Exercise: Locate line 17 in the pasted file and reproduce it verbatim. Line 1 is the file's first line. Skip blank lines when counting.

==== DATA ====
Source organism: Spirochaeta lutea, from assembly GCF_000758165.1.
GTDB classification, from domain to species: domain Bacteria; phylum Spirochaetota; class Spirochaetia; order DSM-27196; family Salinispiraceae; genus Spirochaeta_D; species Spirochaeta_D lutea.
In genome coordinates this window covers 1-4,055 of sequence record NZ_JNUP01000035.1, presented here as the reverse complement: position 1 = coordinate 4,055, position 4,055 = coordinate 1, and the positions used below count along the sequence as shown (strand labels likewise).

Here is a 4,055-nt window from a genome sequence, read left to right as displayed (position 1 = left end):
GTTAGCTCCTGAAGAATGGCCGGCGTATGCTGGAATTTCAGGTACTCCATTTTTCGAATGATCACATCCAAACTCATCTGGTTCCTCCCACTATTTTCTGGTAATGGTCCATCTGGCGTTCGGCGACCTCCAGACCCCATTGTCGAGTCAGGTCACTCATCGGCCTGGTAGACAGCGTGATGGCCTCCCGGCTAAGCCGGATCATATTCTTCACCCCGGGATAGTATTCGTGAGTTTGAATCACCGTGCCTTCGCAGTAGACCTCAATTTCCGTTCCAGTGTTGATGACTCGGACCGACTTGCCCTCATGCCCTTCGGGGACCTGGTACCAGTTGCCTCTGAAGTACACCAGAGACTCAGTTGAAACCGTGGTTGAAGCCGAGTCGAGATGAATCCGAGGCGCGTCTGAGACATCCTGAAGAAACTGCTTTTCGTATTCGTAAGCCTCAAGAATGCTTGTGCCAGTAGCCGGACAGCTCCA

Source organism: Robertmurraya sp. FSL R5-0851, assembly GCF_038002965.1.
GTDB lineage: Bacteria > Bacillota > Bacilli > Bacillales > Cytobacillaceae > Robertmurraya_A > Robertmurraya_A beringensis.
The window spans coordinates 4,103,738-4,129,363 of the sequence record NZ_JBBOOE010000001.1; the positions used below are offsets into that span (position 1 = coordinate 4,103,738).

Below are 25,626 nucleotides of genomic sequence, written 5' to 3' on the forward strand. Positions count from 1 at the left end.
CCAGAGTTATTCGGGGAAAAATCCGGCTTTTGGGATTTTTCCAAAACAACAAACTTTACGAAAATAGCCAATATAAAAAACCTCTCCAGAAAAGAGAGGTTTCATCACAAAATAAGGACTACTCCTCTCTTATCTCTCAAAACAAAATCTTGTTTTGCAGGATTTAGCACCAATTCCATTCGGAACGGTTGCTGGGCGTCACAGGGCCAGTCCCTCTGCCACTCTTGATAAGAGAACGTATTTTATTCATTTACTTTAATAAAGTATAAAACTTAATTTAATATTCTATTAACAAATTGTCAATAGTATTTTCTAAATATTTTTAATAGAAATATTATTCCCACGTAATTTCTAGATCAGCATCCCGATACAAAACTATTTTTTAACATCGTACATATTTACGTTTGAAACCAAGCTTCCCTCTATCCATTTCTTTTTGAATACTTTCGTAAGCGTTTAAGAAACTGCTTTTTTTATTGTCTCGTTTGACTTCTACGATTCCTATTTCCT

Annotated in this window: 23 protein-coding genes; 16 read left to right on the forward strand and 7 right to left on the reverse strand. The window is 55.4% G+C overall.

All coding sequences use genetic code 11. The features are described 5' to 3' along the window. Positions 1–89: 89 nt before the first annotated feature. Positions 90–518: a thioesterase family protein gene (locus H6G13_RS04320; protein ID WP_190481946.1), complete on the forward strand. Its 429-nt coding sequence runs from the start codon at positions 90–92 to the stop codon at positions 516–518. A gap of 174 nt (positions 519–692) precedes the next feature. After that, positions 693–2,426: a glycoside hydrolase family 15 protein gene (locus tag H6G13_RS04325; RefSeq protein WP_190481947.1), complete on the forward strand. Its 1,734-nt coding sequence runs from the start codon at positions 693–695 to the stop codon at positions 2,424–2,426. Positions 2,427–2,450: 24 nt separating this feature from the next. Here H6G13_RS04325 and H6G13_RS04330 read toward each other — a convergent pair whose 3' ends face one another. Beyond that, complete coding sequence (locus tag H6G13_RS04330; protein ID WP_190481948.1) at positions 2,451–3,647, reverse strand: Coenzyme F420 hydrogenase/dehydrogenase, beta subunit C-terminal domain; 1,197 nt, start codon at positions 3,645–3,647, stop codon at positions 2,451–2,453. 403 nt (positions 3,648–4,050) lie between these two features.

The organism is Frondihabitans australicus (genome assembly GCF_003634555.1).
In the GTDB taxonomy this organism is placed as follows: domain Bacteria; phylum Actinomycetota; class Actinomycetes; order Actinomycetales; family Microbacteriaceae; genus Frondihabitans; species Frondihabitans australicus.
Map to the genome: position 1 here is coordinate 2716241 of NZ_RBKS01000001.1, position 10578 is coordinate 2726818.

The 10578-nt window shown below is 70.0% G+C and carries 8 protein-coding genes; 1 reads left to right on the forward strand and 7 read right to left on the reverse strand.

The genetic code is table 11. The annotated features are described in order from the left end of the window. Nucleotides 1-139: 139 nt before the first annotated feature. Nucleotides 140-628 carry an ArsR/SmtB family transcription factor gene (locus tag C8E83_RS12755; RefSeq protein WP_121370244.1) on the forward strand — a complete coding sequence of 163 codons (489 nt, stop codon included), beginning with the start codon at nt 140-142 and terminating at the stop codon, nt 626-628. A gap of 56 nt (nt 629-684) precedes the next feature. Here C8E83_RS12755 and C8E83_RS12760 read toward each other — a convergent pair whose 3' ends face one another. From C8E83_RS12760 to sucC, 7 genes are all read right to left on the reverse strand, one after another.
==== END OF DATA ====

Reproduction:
The genetic code is table 11. The annotated features are described in order from the left end of the window. Nucleotides 1-139: 139 nt before the first annotated feature. Nucleotides 140-628 carry an ArsR/SmtB family transcription factor gene (locus tag C8E83_RS12755; RefSeq protein WP_121370244.1) on the forward strand — a complete coding sequence of 163 codons (489 nt, stop codon included), beginning with the start codon at nt 140-142 and terminating at the stop codon, nt 626-628. A gap of 56 nt (nt 629-684) precedes the next feature. Here C8E83_RS12755 and C8E83_RS12760 read toward each other — a convergent pair whose 3' ends face one another. From C8E83_RS12760 to sucC, 7 genes are all read right to left on the reverse strand, one after another.